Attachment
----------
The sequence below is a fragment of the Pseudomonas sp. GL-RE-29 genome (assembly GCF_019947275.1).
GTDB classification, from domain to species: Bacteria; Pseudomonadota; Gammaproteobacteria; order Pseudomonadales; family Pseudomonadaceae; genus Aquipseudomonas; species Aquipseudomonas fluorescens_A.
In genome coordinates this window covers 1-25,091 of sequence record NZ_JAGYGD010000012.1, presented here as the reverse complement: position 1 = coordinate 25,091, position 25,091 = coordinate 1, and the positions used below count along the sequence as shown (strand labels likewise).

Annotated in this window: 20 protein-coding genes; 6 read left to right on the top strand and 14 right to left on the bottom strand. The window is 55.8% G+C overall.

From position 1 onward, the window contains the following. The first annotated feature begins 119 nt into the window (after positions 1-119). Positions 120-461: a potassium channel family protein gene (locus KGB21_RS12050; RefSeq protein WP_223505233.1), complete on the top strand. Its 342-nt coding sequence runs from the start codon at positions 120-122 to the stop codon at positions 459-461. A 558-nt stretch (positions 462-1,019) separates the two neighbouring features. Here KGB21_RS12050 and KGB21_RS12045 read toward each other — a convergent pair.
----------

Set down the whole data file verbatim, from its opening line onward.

The sequence below is a fragment of the Pseudomonas sp. GL-RE-29 genome (assembly GCF_019947275.1).
GTDB classification, from domain to species: Bacteria; Pseudomonadota; Gammaproteobacteria; order Pseudomonadales; family Pseudomonadaceae; genus Aquipseudomonas; species Aquipseudomonas fluorescens_A.
In genome coordinates this window covers 1-25,091 of sequence record NZ_JAGYGD010000012.1, presented here as the reverse complement: position 1 = coordinate 25,091, position 25,091 = coordinate 1, and the positions used below count along the sequence as shown (strand labels likewise).

Annotated in this window: 20 protein-coding genes; 6 read left to right on the top strand and 14 right to left on the bottom strand. The window is 55.8% G+C overall.

From position 1 onward, the window contains the following. The first annotated feature begins 119 nt into the window (after positions 1-119). Positions 120-461: a potassium channel family protein gene (locus KGB21_RS12050; RefSeq protein WP_223505233.1), complete on the top strand. Its 342-nt coding sequence runs from the start codon at positions 120-122 to the stop codon at positions 459-461. A 558-nt stretch (positions 462-1,019) separates the two neighbouring features. Here KGB21_RS12050 and KGB21_RS12045 read toward each other — a convergent pair.